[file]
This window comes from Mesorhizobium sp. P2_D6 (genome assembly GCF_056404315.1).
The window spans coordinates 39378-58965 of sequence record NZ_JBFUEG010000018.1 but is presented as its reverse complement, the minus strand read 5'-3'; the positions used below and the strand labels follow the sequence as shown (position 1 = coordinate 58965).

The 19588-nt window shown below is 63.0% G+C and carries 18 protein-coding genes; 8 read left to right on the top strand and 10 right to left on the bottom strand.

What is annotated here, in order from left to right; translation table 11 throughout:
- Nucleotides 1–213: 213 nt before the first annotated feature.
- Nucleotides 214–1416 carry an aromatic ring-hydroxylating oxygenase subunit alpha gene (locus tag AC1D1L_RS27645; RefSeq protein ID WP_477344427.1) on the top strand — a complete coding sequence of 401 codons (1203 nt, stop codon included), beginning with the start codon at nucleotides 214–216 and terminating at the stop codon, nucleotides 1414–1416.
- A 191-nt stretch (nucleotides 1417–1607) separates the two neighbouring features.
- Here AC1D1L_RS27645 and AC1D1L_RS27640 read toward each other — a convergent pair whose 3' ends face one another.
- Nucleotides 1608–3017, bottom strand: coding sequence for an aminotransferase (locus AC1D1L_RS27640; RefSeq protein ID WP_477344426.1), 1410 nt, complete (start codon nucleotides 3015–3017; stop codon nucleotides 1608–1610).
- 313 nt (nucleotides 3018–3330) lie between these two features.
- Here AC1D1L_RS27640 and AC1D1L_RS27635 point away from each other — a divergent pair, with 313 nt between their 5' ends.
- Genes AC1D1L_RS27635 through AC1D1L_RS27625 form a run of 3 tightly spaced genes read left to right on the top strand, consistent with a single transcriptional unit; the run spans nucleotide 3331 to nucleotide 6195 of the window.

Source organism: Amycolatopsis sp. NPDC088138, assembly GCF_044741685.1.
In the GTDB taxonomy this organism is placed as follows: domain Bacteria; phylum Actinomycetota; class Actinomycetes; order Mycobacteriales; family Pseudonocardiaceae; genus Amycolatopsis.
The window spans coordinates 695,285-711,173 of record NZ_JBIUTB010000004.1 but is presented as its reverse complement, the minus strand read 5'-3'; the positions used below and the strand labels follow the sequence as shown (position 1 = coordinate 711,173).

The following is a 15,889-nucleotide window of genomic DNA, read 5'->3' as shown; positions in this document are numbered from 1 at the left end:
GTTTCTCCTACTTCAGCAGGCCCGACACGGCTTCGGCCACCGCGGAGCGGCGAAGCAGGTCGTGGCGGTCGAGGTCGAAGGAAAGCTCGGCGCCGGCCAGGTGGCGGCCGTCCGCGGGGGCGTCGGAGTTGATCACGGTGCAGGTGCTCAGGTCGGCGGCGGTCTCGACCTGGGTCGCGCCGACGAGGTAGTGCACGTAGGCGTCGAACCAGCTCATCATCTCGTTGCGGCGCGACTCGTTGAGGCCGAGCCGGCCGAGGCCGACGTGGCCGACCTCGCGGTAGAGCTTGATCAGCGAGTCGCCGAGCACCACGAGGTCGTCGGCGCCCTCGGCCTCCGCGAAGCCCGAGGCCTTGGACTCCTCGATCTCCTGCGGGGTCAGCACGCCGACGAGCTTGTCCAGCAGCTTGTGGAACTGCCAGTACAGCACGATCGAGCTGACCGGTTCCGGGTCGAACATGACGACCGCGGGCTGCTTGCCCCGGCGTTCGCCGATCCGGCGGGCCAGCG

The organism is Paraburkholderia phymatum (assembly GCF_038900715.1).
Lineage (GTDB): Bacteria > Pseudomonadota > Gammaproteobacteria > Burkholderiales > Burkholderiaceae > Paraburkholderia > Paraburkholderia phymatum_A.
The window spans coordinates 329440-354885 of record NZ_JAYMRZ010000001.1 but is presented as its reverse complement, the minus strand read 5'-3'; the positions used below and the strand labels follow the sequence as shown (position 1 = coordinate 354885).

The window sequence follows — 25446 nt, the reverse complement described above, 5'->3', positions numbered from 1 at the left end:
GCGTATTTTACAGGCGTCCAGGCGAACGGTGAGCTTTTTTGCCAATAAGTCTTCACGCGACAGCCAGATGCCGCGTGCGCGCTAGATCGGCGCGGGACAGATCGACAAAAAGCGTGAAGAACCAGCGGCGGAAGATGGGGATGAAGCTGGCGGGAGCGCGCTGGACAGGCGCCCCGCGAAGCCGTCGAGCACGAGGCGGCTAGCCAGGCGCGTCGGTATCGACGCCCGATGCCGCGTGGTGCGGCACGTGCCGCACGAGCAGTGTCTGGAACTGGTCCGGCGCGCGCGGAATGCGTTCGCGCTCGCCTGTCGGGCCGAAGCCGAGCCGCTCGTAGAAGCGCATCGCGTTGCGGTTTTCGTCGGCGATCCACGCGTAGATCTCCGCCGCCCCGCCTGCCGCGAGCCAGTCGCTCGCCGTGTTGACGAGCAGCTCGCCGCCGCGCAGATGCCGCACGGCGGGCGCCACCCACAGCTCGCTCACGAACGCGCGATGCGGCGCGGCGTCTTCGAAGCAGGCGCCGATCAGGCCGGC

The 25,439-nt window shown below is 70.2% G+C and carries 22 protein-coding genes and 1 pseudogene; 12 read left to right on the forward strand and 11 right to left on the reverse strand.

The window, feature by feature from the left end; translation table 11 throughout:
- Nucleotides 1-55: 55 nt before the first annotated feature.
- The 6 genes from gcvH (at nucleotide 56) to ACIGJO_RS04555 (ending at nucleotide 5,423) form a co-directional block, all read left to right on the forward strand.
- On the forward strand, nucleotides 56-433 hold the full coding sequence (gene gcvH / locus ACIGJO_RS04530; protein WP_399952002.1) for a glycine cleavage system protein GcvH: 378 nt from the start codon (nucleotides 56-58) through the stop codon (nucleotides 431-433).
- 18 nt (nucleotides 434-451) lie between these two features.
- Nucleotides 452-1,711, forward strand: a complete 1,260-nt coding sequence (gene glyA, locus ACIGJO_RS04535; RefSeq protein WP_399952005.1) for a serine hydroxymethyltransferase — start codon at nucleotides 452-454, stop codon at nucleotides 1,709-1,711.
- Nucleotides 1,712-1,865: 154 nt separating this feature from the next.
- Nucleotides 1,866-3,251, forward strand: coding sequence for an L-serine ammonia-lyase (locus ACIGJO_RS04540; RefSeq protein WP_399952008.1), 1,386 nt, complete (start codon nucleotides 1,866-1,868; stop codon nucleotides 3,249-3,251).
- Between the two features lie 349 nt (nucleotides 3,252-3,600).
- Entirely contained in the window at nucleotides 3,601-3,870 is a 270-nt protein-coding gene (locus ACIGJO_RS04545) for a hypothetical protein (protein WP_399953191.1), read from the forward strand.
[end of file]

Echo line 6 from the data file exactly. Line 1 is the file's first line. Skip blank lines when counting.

- Nucleotides 214–1416 carry an aromatic ring-hydroxylating oxygenase subunit alpha gene (locus tag AC1D1L_RS27645; RefSeq protein ID WP_477344427.1) on the top strand — a complete coding sequence of 401 codons (1203 nt, stop codon included), beginning with the start codon at nucleotides 214–216 and terminating at the stop codon, nucleotides 1414–1416.